Columbia Community Care Grows to Meet Community Needs

On March 11, 2020, Wilde Lake High School Spanish teacher Erika Chavarria posted a tweet: “If they close HCPSS I volunteer to run meals to students and families who are in need, or help in locations where food will be offered. Who is with me???”

On Saturday at 8:30 AM, thirty minutes before customers can come, Ms. Kirk (left) and a volunteer, Mr. Jacques Moutome (right), plan how they will organize the tables. (Zoe MacDiarmid)

Schools closed just two days later and Ms. Chavarria began working on what is now known as Columbia Community Care, or CCC. After two years, the group is still growing and responding to need in the community, which highlights systemic injustices, according to Ms. Chavarria. Every Saturday, CCC runs three distribution centers — Wilde Lake Interfaith Center, Long Reach Village Center, and Oakland Mills Middle School — and grocery delivery services. 

According to Ms. Chavarria, some of the families the group helps are “barely making it,” even while working full-time jobs. Some families are still trying to decide whether they pay the electric bill or provide food, says Ms. Chavarria. With CCC, she says they can choose the electric bill.

In 2020, the average household income in Howard County was $124,042, according to the Census. However, this doesn’t tell the full story. Free and Reduced Meals, otherwise known as FARMs, is available to students who fall within certain income brackets. For a family of four, the household income must be $51,338 or less. The only factors that are considered are the number of people in a household and gross income. 

In 2021, 23.1% of all students in Howard County and 40.3% of Wilde Lake High School students received FARMs benefits. 

Wilde Lake Interfaith Center site coordinator Andy Levine, an employee at the Department of Defense, says there is a misconception about the wealth of Howard County. “I think a lot of people think, ‘Oh, Howard County, it’s a rich town. It’s one of the richest counties in Maryland,’” said Mr. Levine. “So, there’s this: everyone should have all the resources they need. But really, you’d be surprised.”

At each distribution center, there are five or six tables, which are organized based on the food group or household item. (Zoe MacDiarmid)

According to Mr. Levine, essential items like toilet paper, oil, and paper towels are always in high demand. 

During quarantine, businesses in Columbia were struggling, too. Soon after March 13, CCC began to buy meals from the majority of local Black and Brown businesses to give to families, which would feed the families and help keep the businesses afloat during a turbulent time.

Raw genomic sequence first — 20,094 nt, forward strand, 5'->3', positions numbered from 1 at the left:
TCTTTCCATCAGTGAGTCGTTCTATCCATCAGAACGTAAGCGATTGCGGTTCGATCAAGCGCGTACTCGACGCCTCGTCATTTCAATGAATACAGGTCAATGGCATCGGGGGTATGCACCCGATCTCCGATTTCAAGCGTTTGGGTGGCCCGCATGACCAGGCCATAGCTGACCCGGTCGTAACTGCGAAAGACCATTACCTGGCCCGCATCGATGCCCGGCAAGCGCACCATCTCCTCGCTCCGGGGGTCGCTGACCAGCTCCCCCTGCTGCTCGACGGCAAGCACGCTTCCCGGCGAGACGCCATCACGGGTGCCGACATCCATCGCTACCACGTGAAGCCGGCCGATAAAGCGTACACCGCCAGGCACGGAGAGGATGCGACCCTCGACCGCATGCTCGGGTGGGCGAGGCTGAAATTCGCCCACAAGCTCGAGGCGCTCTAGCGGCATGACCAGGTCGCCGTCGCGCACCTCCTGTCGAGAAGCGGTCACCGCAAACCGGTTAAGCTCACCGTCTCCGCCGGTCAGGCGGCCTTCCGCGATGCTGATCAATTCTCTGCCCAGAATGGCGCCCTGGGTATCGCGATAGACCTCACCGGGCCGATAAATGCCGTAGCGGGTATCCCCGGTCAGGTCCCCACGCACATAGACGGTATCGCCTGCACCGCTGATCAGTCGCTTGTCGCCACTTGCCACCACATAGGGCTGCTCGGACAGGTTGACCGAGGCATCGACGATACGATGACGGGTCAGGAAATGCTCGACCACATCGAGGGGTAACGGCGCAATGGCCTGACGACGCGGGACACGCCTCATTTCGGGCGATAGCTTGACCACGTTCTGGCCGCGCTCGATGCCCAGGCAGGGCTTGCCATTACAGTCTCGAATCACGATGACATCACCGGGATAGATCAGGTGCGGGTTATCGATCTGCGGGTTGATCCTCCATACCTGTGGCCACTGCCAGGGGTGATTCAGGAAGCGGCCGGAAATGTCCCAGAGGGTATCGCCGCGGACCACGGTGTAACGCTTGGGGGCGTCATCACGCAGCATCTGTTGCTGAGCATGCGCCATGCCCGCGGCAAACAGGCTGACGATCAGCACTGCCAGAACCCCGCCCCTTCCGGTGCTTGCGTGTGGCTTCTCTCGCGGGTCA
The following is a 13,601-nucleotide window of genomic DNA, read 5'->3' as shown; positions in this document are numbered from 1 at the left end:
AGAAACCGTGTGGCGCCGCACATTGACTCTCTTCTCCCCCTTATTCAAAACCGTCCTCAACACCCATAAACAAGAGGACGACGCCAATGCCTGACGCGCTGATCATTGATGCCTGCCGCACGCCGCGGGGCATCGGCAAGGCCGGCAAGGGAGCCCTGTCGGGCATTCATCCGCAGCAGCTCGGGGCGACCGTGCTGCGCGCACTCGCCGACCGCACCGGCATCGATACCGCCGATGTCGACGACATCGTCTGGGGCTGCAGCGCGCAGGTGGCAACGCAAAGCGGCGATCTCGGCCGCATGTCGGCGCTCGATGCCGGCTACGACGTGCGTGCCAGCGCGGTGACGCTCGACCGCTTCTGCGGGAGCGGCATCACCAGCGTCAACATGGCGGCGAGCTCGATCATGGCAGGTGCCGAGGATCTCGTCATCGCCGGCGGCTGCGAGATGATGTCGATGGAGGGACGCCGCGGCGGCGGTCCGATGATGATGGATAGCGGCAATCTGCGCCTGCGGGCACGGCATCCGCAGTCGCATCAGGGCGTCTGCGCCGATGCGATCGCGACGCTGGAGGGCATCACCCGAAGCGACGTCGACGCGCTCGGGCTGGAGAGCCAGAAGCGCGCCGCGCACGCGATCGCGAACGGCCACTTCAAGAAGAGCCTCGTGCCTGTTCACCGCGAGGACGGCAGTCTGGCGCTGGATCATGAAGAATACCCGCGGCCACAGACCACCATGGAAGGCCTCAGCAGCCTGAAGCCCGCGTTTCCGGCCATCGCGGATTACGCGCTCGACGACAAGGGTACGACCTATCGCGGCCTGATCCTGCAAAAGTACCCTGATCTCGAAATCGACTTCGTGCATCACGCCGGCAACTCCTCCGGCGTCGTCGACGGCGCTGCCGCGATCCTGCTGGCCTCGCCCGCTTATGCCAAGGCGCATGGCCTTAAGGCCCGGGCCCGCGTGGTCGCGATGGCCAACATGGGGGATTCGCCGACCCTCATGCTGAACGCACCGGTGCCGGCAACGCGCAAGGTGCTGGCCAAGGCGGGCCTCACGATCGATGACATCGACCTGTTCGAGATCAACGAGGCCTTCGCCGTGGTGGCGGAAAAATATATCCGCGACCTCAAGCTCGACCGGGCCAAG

Alongside providing resources, part of CCC’s mission is to bring people together. Kathleen Kirk, a Wilde Lake Site Coordinator and social worker, began volunteering at CCC in December 2020 at Bethel Church. 

“I’ve met a lot of people through volunteering that otherwise I would not have any connection to,” said Ms. Kirk. “I think it has shown me that, yes, there’s a lot of people in need. There are also a lot of people willing to help. You just have to give people opportunities.” 

At the front of every distribution center, there are “greeters” to offer customers masks, gloves, and snacks. At Long Reach, Emma Dong waits to greet everyone. (Zoe MacDiarmid)


Providing the opportunity to help the community has motivated people from the start, according to Director of Operations  Ms. Feroli, who says there are several people who have been volunteering since the spring of 2020. 

Claude Moutome, a Baltimore City middle school Math teacher and General Site Coordinator, says he has made it a point to capture the volunteers’ hard work throughout the pandemic through photos. 

“[Volunteering for CCC] has shown me the pure, genuine love between the people in Columbia,” said Mr. Moutome. “You can see that people really want to help.”

Ms. Chavarria says the group has only just started. She hopes to one day create a physical space for the community, originally inspired by a Chicago community center. 

Through time, Ms. Chavarria says CCC’s mission has stayed the same: to help the community. 

“I’m excited that we’re still going. It’s really, really incredible to me,” said Ms. Feroli. “Two years ago, people would be like, ‘Oh, you know, in a few months, people will go away, people will fall off, volunteers will stop. They haven’t stopped. We’re still here, we have the potential for growth, and we have quite a bit of support in the community that will help us get there.”